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ATLANTA — Kenneth Chesebro, a former lawyer for Donald Trump’s campaign, pleaded guilty Friday to conspiring to overturn Trump’s 2020 election loss in Georgia against Trump himself.
Chesebro became the second former Trump lawyer in as many days to accept a plea deal in the sprawling conspiracy case. The guilty plea came just hours after jury selection began, ahead of an expected trial next month.
Chesebro pleaded guilty to a single felony count of conspiracy to file false documents and accepted a sentence of three to five years probation, a $1,000 fine, $5,000 in restitution to the state of Georgia, a letter of apology, 100 hours of community service and a promise to testify truthfully to all other co-defendants in the case if they go to trial.
The charges relate to Chesebro’s role in organizing meetings of pro-Trump voters in seven states where Joe Biden won. According to details of the amended indictment read in open court, prosecutors allege that several other co-defendants were part of the conspiracy: Trump, four other lawyers, including Rudy Giuliani, and a campaign aide. Chesebro signed the amended indictment, but it was not clear whether he had provided prosecutors with evidence related to the alleged roles of these other defendants.
Chesebro’s guilty plea follows that of pro-Trump attorney Sidney Powell on Thursday, making him the third co-defendant to plead guilty to criminal racketeering in the case. It accuses Trump and 18 allies of violating Georgia law as they tried to overturn Biden’s 2020 victory in the state. In addition to Powell, bail bondsman Scott Hall also pleaded guilty earlier this month. All have agreed to testify against others in the case.
The plea is the latest legal victory for Fulton County District Attorney Fani T. Willis (D), whose office is prosecuting the Georgia case. In addition to exposing one of the key players in the alleged conspiracy, prosecutors are now avoiding a trial in which they would have had to present much of their evidence against Trump and others, potentially giving other defendants’ lawyers a legal advantage in their trial.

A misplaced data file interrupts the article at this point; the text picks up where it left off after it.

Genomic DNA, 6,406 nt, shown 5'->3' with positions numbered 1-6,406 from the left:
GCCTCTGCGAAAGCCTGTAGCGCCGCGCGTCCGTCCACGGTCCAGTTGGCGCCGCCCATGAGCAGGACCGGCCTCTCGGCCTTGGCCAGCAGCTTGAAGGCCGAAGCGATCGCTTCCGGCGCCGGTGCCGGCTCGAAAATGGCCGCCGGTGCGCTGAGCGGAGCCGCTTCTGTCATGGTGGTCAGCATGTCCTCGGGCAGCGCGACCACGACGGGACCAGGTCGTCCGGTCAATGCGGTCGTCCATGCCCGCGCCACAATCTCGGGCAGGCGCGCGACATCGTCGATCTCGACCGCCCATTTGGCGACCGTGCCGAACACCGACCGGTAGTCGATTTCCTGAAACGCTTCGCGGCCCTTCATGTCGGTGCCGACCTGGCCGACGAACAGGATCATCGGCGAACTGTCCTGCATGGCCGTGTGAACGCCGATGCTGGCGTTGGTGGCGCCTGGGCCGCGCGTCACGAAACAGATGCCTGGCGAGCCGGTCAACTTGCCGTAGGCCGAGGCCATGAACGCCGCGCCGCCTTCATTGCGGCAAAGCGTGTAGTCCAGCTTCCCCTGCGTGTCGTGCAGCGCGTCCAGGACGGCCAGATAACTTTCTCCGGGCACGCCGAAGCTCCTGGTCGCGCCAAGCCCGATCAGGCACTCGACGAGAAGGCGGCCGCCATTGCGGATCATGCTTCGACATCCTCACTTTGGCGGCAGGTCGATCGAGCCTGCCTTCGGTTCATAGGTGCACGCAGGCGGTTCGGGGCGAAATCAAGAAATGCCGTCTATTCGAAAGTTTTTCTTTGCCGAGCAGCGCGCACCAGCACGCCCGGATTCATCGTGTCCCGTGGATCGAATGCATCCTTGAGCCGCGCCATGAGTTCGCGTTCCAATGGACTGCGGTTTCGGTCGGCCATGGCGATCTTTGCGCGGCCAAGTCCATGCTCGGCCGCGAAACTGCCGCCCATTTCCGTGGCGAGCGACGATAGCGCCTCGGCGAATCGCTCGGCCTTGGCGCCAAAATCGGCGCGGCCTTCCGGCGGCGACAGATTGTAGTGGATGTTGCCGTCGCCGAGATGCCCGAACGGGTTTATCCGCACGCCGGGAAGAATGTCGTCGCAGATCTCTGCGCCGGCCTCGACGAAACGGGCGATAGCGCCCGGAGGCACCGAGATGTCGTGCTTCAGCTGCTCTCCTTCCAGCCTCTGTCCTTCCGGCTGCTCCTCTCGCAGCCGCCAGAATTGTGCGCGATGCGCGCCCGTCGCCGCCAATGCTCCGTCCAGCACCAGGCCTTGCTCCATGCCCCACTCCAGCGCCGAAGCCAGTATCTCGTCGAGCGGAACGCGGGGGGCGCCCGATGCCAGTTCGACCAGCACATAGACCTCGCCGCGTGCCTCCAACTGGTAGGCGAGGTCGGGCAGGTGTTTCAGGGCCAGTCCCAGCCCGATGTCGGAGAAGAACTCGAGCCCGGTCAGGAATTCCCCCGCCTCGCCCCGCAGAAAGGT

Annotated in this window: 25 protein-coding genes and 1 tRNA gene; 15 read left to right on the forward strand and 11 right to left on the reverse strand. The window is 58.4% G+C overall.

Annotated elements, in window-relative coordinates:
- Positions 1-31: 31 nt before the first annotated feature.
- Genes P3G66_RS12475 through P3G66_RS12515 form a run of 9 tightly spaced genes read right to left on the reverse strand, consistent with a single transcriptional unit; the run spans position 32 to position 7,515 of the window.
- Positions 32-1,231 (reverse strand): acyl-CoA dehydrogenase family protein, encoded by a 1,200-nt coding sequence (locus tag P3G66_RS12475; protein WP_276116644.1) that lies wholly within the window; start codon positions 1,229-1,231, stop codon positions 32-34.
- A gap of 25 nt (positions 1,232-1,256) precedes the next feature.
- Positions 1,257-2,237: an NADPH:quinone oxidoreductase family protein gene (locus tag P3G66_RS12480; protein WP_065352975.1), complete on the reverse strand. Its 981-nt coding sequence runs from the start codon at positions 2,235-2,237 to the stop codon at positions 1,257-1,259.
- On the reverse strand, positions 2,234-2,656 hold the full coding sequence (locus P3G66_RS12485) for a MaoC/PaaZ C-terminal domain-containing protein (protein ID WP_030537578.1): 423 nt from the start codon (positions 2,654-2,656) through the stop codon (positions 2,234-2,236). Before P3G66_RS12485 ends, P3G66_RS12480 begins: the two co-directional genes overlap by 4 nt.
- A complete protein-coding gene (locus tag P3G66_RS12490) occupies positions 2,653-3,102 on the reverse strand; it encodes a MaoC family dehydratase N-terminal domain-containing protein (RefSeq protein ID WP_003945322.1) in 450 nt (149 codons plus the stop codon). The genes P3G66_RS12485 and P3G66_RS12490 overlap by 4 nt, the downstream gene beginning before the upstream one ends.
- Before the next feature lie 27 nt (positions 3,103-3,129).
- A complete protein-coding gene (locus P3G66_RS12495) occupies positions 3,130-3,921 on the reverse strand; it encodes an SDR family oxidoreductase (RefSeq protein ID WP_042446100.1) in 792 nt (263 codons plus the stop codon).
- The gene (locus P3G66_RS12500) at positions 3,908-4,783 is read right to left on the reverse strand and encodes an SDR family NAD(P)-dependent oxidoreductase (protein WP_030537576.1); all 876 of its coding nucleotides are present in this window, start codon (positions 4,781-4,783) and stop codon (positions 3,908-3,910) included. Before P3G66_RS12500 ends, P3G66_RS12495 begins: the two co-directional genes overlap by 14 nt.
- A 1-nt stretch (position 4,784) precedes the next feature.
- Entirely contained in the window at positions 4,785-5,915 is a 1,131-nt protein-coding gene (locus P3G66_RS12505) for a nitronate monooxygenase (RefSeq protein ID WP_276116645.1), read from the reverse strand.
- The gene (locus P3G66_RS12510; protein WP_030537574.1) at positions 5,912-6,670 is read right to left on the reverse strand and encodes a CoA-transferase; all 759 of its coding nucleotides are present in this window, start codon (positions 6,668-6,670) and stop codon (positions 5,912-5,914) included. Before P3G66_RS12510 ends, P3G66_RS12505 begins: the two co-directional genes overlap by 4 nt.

The possibility of incriminating testimony from three of Trump’s co-defendants could have far-reaching implications for the legal status of the former president as well as some other high-profile defendants, particularly Giuliani, who was allegedly involved in the Powell case and Chesebro’s efforts to overturn Trump’s loss.
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Chesebro is a graduate of Harvard Law School and has, among other things, assisted then-Vice President Al Gore’s legal team in the 2000 Florida presidential election recount. Seven criminal charges have been filed against him for his alleged role as the legal architect of a scheme aimed at taking advantage of Trump voters in Georgia and other key states to undermine the legitimate votes of the 2020 Electoral College and flip the election to the Republican nominee.
Chesebro’s guilty plea came after a morning of courtroom intrigue. He was seen entering the courthouse early Friday morning but did not appear along with Fulton County Superior Court Judge Scott McAfee, prosecutors and defense attorneys as the judge met with 450 potential jurors who had been asked to fill out a questionnaire. talked about the case.
Around noon, prosecutors entered McAfee’s courtroom and were later joined by Chesebro and his legal team. Chesebro, who originally pleaded not guilty, smiled and appeared to be in a good mood. He was seen writing what his attorney, Scott Grubman, later identified as the apology letter required as part of his plea agreement.
Grubman later viewed the plea deal as a win for his client. If he adheres to the terms of his probation, the charge will be removed from his record under the first-offender terms of the deal. Additionally, the plea agreement does not describe the crime to which Chesebro pleaded guilty as “morally reprehensible.” According to Grubman, this was intended to allow Chesebro to continue practicing law.
Chesebro pleaded not guilty to the charge that all 19 defendants in the case initially faced – participating in a racketeering enterprise. When speaking to the judge, he indicated that he was not prepared to admit guilt on some of the allegations.